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Title I Standards: Already Required

To the Editor:

Your story "House Bill Adds Science Requirement to Title I" (Nov. 3, 1999) is in error. Title I now requires states to set standards in subjects of their choice, which must apply to all students, Title I and non-Title I alike. States were to have standards in reading/language arts and mathematics by the beginning of the 1997-98 school year, and standards in other subjects by 1999-2000.

A lack of science standards is not the explanation for why "we are not doing well as a nation in math and science," as Rep. Vernon J. Ehlers, R-Mich., maintains. The reason is that few teachers in Title I schools majored or minored in math or science in college. Mr. Ehlers could advance his goal with an amendment that mandates and pays for training teachers in Title I schools in these subjects.

Phyllis McClure
Member, Independent Review Panel
National Assessment of Title I
Washington, D.C.

Technology's Impact Grows Dramatically

To the Editor:

Ronald Thorpe's excellent Commentary, "Can Computers Change the System?" (Oct. 20, 1999), reflects the impact technology is having on our district. Computers and, more particularly, the World Wide Web have brought about many of the changes he cites for a significant number of our teachers.

The next phase of these changes should prove to be even more significant. That phase is sure to include the widespread restructuring of instruction, as teachers become comfortable with the Internet. Any shift to instruction via the Internet, which can go on seven days a week, 365 days a year, will be, for students who choose to use this method of learning, a dramatic change.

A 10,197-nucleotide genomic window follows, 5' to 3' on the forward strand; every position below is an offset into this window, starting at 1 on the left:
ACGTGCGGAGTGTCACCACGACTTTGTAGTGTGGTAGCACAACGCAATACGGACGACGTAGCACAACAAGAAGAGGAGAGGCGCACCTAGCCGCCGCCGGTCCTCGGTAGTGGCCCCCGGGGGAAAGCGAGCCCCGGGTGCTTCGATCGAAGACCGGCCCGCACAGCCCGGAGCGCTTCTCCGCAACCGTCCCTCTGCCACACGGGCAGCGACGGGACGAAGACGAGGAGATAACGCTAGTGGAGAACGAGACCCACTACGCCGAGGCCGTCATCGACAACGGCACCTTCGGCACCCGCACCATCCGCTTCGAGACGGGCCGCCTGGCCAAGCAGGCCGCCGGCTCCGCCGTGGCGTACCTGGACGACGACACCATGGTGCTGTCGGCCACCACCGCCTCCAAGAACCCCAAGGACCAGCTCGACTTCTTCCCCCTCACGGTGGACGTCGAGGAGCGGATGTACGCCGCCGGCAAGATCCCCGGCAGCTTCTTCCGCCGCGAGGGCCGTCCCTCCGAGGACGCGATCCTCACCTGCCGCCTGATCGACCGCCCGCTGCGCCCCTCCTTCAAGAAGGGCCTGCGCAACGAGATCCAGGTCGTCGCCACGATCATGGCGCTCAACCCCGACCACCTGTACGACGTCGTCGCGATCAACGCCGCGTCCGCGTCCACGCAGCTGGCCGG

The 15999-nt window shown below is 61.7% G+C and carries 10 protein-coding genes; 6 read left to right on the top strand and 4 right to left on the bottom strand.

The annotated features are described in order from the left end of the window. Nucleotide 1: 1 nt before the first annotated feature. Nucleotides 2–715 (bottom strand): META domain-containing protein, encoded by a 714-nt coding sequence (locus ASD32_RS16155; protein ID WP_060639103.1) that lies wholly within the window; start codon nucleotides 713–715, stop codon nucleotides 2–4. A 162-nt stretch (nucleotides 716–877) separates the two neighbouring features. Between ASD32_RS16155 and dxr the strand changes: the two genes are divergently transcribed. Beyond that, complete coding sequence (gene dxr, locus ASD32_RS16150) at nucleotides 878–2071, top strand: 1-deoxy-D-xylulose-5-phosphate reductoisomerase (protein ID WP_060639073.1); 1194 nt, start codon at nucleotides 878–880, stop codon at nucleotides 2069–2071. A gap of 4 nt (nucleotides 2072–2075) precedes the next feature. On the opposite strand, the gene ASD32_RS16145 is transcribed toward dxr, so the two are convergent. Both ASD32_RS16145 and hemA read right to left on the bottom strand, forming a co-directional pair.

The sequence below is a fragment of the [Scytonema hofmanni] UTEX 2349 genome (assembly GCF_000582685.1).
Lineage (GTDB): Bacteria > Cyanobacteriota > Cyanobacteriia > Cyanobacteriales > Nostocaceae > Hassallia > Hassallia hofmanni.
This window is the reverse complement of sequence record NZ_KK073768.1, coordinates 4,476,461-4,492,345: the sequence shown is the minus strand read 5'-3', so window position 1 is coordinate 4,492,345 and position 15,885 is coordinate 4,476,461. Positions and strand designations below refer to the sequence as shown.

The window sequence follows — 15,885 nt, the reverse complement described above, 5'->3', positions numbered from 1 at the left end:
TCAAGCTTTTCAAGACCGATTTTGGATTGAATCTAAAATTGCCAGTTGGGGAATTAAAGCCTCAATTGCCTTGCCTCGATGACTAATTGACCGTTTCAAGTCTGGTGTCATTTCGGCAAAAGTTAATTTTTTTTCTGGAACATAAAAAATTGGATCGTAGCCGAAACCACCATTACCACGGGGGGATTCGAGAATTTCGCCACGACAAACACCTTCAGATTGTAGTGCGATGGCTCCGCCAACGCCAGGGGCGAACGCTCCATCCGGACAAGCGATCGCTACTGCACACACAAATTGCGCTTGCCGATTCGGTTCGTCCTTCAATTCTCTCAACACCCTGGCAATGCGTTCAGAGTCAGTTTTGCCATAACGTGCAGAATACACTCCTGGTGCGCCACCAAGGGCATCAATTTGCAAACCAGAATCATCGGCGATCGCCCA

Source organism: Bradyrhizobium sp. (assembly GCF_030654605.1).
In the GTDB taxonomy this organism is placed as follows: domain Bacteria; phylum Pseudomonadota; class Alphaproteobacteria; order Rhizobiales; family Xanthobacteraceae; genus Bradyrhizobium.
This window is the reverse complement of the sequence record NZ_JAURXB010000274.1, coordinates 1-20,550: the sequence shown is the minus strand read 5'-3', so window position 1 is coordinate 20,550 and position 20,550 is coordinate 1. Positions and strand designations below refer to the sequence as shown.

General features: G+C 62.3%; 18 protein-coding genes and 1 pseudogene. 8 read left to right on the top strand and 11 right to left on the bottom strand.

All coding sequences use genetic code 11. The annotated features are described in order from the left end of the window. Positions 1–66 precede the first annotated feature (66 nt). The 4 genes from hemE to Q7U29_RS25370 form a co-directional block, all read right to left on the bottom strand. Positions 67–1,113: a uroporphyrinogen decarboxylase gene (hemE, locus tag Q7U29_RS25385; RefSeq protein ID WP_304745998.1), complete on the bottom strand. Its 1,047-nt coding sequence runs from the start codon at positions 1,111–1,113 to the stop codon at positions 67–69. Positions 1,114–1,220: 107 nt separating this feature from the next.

This may happen in conjunction with, or as part of, a public school program or, conceivably, through a charter school or completely independently. And it will open up competition in a manner schools have never before had to cope with. Some will attempt to build walls around the schools and keep this method of instruction out. They will fail, I suspect, because the marketplace—colleges, the military, and business—will no doubt accept Web-based learning, if only through accredited programs.

Barnett Sturm
Cairo-Durham Central School District
Cairo, N.Y.

Palm-Computer Story Lacked All the Data

To the Editor:

Your front-page article touting the growing use of palm computers in the classroom, but reporting at the same time a lack of software to run on these computers, seemed to me a little disingenuous ("Palm Computers Moving from the Workplace to the Classroom," Oct. 27, 1999). The article also claims that an entity called the Center for Interactive Learning Technologies is holding a contest to improve the software situation, yet fails to give readers any material reference to the same.

After spending 30 minutes on the Internet looking for the center, including time spent checking the online Yellow Pages to find out more about the contest, I have to conclude that the Center for Interactive Learning Technologies may not exist or, if it does, is not really up to speed in the technologies it is trying to promote.